When the peasants could not pay the dues (and often the bribe, over and above the dues), it was common for the revenue officials to attach and sell their properties. Very often, the moveable items like farming implements were also confiscated and sold. T H Baber, the Sub Divisional Magistrate  of Tellicherry wrote to his Principal Collector, Warden :’a catalogue of effects seized and sold by your Parbutties during the last two years exhibit no less than 509 brass gendies, ginnum, oraly and lamps, 45 kaikots, and other implements of husbandry and 104 cattle, amount realised on which account is eight hundred and odd Rupees, a sum comparatively nothing to what will be required to replace those necessary articles; it is impossible such a system can last long’.
This was a rare candid opinion coming from a bold Company civil servant. Generally, news of the plight of peasants was not allowed to travel up the chain to Leadenhall Street or the Parliament. Hon’ble Mr. John Bright, speaking in the House of Commons on 11th March 1853, pointed out how civil servants were prevented from giving out such inconvenient news: every attempt made to communicate information as to the actual condition of the ryots, on the part of the native servants of the Company, was met by threats of instant dismissal. 
Quoting from a petition submitted by the natives of Bombay, he lists out their grievances: ‘…that the law is administered in the Company’s Courts under circumstances which are productive of great delay and expense, and which eventually amount to an effectual denial of justice – that the police of India is such as to afford little security for life or property – that the police themselves are in many cases little better than dacoits or gangs of robbers that infest the country – and that the taxes levied on the people are not levied in such a manner as to inflict the minimum amount of injury to the industry of the country, but that they are besides extremely onerous.’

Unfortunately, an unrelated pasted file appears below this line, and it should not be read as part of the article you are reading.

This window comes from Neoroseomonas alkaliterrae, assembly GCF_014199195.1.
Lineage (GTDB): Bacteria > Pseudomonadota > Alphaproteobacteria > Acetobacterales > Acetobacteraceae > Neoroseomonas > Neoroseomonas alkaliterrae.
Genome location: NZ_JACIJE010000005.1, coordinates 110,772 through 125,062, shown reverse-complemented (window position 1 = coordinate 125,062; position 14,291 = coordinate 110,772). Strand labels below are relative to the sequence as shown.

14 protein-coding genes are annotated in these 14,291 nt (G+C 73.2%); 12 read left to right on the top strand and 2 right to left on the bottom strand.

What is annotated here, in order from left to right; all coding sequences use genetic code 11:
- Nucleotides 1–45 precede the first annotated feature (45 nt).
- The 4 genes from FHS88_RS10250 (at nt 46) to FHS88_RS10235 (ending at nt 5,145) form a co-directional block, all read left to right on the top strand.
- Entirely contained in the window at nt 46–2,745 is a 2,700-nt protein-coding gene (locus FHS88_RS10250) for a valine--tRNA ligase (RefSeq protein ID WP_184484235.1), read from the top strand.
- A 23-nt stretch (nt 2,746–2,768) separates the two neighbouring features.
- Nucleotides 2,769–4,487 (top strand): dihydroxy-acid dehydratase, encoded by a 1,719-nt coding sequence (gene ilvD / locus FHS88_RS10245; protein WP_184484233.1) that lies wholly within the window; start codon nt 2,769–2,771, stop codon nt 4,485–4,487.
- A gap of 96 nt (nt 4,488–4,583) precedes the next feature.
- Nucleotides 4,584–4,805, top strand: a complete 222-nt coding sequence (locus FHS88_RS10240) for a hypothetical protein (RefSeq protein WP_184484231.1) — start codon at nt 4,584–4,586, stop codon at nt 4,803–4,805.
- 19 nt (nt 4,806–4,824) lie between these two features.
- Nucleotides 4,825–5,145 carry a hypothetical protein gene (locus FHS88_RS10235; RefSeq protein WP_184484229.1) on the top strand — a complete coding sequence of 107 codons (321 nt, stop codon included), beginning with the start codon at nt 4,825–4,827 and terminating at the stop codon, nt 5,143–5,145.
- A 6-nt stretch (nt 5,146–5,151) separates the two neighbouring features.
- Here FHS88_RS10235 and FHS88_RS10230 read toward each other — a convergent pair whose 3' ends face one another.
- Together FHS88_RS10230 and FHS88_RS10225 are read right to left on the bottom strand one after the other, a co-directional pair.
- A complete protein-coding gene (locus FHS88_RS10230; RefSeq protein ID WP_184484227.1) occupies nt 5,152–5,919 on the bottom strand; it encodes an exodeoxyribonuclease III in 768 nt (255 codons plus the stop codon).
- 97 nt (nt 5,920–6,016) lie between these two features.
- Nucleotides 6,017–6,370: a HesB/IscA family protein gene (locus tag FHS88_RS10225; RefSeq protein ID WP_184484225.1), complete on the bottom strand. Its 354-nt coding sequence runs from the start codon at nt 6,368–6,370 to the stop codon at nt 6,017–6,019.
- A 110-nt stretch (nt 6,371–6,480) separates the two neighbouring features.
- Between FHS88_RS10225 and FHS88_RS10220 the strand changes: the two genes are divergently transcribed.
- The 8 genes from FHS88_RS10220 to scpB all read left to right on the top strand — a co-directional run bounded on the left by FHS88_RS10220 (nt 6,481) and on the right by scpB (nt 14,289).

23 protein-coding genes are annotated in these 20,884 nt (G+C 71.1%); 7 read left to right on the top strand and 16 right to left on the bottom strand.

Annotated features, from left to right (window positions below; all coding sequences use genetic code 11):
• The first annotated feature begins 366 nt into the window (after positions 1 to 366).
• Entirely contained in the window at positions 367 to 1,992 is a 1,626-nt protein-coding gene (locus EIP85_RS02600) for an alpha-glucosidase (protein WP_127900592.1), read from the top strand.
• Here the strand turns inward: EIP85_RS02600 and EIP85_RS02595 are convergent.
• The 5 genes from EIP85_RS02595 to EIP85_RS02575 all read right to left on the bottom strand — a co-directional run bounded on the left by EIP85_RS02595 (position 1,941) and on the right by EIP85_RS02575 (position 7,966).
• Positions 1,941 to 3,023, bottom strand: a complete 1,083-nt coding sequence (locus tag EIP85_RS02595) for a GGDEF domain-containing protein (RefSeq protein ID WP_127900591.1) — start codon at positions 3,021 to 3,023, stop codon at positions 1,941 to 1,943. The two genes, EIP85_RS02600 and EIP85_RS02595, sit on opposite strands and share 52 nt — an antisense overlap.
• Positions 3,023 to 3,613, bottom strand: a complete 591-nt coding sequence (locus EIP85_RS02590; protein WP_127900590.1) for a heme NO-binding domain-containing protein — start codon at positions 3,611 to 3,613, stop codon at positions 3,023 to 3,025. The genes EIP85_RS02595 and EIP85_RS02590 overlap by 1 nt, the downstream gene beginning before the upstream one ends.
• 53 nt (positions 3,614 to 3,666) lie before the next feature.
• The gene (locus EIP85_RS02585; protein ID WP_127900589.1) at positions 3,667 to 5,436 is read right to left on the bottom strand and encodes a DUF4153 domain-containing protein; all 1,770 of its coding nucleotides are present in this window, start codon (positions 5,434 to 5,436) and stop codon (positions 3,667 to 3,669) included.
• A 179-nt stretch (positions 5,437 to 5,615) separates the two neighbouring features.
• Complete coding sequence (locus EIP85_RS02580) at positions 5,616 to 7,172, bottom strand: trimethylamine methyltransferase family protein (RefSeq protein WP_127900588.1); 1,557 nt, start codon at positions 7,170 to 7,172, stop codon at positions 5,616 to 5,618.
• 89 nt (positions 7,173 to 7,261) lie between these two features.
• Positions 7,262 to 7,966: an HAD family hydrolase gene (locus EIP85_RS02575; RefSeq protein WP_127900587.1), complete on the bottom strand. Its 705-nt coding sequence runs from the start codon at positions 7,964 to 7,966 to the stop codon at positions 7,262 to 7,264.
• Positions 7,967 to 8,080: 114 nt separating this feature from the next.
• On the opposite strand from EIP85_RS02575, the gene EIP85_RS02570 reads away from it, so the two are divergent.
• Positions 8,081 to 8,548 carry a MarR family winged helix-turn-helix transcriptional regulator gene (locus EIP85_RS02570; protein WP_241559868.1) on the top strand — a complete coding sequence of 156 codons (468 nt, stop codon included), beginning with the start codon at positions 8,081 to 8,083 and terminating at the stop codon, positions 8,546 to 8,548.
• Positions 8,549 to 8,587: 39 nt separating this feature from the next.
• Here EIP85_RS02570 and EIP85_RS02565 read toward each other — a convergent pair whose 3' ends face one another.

The murder of Conolly, the Collector of Malabar and subsequent events exposed the utter worthlessness of the police force in maintaining order. S B Tod, the Assistant Collector of Malabar, who was the first to reach the scene of Conolly’s murder and had ‘the melancholy duty’ of informing his bosses and taking follow-up action, reflected this general sense of anarchy: ’The dread these men have inspired is so great that I am anything but sanguine of them being captured alive by civil powers’.
The extortionist practices of the East India Company towards the ryots of Madras province was the subject of discussion in the British Parliament when the Company’s Charter came up for renewal. Liberal newspapers also wrote about the plight of the impoverished peasants. All of this led to the appointment of the Madras Torture Commission consisting of E F Elliot, Chief Magistrate of Police, H Stokes, Madras Civil Service and J B Norton, barrister ‘to conduct an enquiry into the alleged cases of torture in the Presidency’.

The Commission submitted its report in 1855. Its findings and conclusions, despite the fact that it had no native members, were shocking in the extreme. 
‘Many a witness has declared to us that the people would be satisfied if the demand of the Revenue officers were restricted to just Government dues; we entertain no doubt but that the extortion of what are erroneously termed “Bribes” is universal, and that when payment cannot be obtained by fair means, foul will be resorted to’.
‘Thus is brought into play all that perfect but silent machinery which combines the forces of Revenue demands and Police authority; the most ingenious artifices which the subtlety of the native mind can invent had recourse to; and it seems highly probable to us that it is a common practice with the native officers to give their own illicit demands precedence, when pecuniary means being more plentiful or easily procurable’.